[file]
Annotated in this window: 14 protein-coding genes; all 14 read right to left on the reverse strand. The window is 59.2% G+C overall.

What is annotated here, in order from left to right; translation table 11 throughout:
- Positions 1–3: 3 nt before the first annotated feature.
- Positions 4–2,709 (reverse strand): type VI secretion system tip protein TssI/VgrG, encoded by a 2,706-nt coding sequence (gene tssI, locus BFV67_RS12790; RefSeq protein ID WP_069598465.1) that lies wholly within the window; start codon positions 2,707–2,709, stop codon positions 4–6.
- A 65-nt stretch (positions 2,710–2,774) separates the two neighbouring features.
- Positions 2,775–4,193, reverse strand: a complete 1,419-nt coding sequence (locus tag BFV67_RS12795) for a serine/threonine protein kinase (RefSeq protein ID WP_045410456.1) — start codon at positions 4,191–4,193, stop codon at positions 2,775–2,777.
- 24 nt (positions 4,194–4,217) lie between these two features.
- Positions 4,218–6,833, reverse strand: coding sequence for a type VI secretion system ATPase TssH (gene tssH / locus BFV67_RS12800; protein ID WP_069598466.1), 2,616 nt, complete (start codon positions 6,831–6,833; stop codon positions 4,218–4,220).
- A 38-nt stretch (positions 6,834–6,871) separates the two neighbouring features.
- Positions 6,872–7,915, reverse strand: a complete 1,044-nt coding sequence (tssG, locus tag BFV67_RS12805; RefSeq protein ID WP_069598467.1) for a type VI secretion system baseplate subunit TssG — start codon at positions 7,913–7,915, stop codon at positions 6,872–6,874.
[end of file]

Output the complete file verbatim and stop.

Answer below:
Annotated in this window: 14 protein-coding genes; all 14 read right to left on the reverse strand. The window is 59.2% G+C overall.

What is annotated here, in order from left to right; translation table 11 throughout:
- Positions 1–3: 3 nt before the first annotated feature.
- Positions 4–2,709 (reverse strand): type VI secretion system tip protein TssI/VgrG, encoded by a 2,706-nt coding sequence (gene tssI, locus BFV67_RS12790; RefSeq protein ID WP_069598465.1) that lies wholly within the window; start codon positions 2,707–2,709, stop codon positions 4–6.
- A 65-nt stretch (positions 2,710–2,774) separates the two neighbouring features.
- Positions 2,775–4,193, reverse strand: a complete 1,419-nt coding sequence (locus tag BFV67_RS12795) for a serine/threonine protein kinase (RefSeq protein ID WP_045410456.1) — start codon at positions 4,191–4,193, stop codon at positions 2,775–2,777.
- 24 nt (positions 4,194–4,217) lie between these two features.
- Positions 4,218–6,833, reverse strand: coding sequence for a type VI secretion system ATPase TssH (gene tssH / locus BFV67_RS12800; protein ID WP_069598466.1), 2,616 nt, complete (start codon positions 6,831–6,833; stop codon positions 4,218–4,220).
- A 38-nt stretch (positions 6,834–6,871) separates the two neighbouring features.
- Positions 6,872–7,915, reverse strand: a complete 1,044-nt coding sequence (tssG, locus tag BFV67_RS12805; RefSeq protein ID WP_069598467.1) for a type VI secretion system baseplate subunit TssG — start codon at positions 7,913–7,915, stop codon at positions 6,872–6,874.